This is what he actually thinks. In order for you to be safer, you must hand over your anonymity, your privacy, your bank records, your emails, your mail, your packages, your shoes, your laptop and at various points your person. You must submit to the will of Allah the State. Your virtue is measured by how well you submit.

Have any of you ever seen Big Brother?

Threats, risk and fright

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I was working my way through Techmeme yesterday when I had one of those sharp, jarring intellectual moments, where a number of memories suddenly reinforced each other.

They were:

1. A conversation with Mara
2. Of Paradise and Power, by Robert Kagan
3. Bruce Schneier's Blog
4. Kathy Sierra's recent experiences
5. Mara's experiences in Israel. My sister is a very powerful influence on my perceptions of the world.
6. My own experiences with death threats, the archives of which have been regrettably lost when I was forced to rebuild this site from scratch in 2003.

Dennis Leary talked about happiness in one of his stand up comedy routines.

He said that happiness comes in small bundles - you eat the cookie, you smoke the cigarette, you have the orgasm - and then it's over. Back to reality, back to your dull job or your boring marriage, middle class existence or whatever.

In my case, happiness came last night in meeting a pair of really sweet people: Julia and Danni, both from Germany and over here to study journalism for a semester. They're from Darmstad (I hope I spelled that right) and were just really kind and interesting.

I had them over for dinner last night and I'll get pictures up soon for the rest of you. I just couldn't find my camera on the night.

The Bell Curve

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I've been re-reading Murray and Herrnstein's The Bell Curve, an old favorite of mine.

I read it when it first came out, while I was at college, in 1994. If you weren't at a university at the time, then reports from that era might seem odd, but The Bell Curve was seriously disruptive. Even Case Western Reserve University had a pair of seminars on the book, where professors and other folks went to comment on and discuss the book.

I went to one with a good friend and it was a real disappointment. No one commenting had read the whole book. Everyone spent time trashing Charles Murray, questioning how the book was financed, asking why it wasn't peer reviewed and so on. Peer review is useful, no doubt, but the everything else mentioned were ad hominem attacks and did not discuss the central thesis of the book. This ritual, legal but unethical, was carried out across America in churches and at Universities and no one had read the book.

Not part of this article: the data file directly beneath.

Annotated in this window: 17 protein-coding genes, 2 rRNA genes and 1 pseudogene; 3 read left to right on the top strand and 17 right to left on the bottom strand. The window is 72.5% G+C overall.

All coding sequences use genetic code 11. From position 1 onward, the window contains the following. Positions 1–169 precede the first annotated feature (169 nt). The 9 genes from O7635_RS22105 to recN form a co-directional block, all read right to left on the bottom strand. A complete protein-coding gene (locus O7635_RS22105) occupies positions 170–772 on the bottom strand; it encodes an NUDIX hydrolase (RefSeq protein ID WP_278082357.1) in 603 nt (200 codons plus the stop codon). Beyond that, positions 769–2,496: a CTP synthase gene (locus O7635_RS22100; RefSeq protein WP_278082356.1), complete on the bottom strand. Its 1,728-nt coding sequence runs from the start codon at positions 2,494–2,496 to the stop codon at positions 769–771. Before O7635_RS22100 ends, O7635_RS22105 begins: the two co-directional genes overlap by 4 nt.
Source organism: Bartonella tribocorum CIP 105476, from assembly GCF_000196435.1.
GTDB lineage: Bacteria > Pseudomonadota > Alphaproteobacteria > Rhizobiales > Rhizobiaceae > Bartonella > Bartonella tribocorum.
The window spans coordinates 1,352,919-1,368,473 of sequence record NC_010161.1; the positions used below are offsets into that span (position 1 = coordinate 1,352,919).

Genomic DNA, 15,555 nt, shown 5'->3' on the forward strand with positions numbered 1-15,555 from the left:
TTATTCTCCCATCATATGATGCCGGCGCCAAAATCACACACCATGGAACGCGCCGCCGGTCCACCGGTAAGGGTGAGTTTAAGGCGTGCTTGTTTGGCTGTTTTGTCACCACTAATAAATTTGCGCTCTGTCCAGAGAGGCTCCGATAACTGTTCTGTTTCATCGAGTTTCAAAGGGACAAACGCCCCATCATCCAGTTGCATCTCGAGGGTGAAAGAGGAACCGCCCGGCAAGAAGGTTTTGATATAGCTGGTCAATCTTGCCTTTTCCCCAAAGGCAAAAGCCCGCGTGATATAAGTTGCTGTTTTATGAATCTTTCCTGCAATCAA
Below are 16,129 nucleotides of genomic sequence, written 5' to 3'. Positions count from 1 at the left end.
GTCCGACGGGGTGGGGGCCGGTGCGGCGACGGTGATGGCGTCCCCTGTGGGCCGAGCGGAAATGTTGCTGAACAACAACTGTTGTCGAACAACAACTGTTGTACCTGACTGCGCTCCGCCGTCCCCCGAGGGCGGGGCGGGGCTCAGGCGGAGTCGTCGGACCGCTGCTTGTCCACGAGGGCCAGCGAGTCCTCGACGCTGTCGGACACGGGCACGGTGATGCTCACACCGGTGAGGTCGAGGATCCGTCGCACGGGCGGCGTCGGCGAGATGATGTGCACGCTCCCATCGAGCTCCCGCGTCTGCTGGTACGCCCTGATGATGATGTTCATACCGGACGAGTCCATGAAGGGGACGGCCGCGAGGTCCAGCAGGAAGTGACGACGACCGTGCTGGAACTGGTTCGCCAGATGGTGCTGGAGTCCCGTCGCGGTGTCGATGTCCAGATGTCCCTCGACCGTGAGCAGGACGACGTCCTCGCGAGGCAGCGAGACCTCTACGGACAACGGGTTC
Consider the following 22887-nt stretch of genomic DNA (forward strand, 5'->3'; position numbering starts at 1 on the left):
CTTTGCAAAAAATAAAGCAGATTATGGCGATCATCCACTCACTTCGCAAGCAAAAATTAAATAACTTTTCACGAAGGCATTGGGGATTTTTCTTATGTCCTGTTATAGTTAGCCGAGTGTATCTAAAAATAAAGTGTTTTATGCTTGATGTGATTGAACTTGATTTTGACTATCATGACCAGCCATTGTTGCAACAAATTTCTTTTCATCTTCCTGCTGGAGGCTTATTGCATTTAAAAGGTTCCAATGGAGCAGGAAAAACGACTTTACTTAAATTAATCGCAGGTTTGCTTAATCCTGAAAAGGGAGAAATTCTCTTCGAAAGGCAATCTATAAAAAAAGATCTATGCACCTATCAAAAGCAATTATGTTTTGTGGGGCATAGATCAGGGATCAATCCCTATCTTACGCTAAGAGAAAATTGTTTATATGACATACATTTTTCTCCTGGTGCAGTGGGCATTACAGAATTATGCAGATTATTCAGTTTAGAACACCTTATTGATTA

I had. I had read it, found a number of mathematical errors, tried to work on the data a bit and had come to some similar and some different conclusions. Subsequently, a number of scientists with more patience and time to do so went over the book with a fine toothed comb and came up with a number of challenges.

Here are some of the theses that stood:

  1. Policies do not take differences in ability into account.
  2. Meritocracy creates problems, particularly stratification.

There were a number of theses which fell apart, as well, including the two below, which generated most of the criticism:

  1. Murray and Herrnstein contend that IQ is mostly genetic. It isn't. It is partly genetic. If you use the data that Murray and Herrnstein have used (the National Longitudinal Study of Youth), then you get a different answer than they got, closer to 40%. Michael Daniels, Bernie Devlin, and Kathryn Roeder write about it in the sedately titled Intelligence, Genes, and Success : Scientists Respond to THE BELL CURVE.
  2. Murray and Herrnstein contend that Asians are smarter than Caucasians, who are smarter than Latinos, who are smarter than Blacks. Since the book also postulates that smarter=better and that smart is genetic destiny, you can see where the critical fury came from. While the topic is controversial, the results purported by Murray and Herrnstein weren't. They were wrong (or as Wolfgang Pauli might have said, not even wrong). They made mistakes copying information from the data they used and made obvious errors in multiplication. Robert Hauser and Wendy Carter, over at the Institute for Research on Poverty at the University of Wisconsin-Madison wrote an article that covers rationally the errors that Murray and Herrnstein made.

The reason that I'm re-reading it is because the two theses that still stand are powerful in their implications and a critical part of the problems facing a society that simultaneously values equal rights, meritocracy and upward mobility - or even de-stratification.

The current policy making structure in the United States clearly favours people who care about policy. A policy that is subtle and nuanced, with implications that ripple throughout the people it effects to acheive the intended consequence of the policymaker is considered a good policy - right? But, in fact, if you also care about stratification and equal rights for all, then there's a concern here.

All policies and all laws have flaws. They're not perfect. They're subject to interpretation by human beings and their application can have as great a role to play in their effect as their wording.

This means that, in a lawful society, a person who can unwind a convoluted policy has a definite advantage over someone who can't. The advantage grows the more convoluted the policies become. The more refined and balanced our policies become, the harder they are to follow and the more citizenry we disenfranchise - because some people are smarter than others.

I'm not sure what the efficient and fair way is to take differences into account when making policies is, but my instincts tell me that a combination of simpler and fewer policies and simpler and fewer laws would go an awfully long way. While it's beyond the scope of this blog, it would also help if the lawmaking process had a feedback loop in it.

As unlikely as it is that we'll ever resolve the tension between simplicity and completeness in lawmaking, it is even less likely that we'll resolve the stratification that results from meritocracy.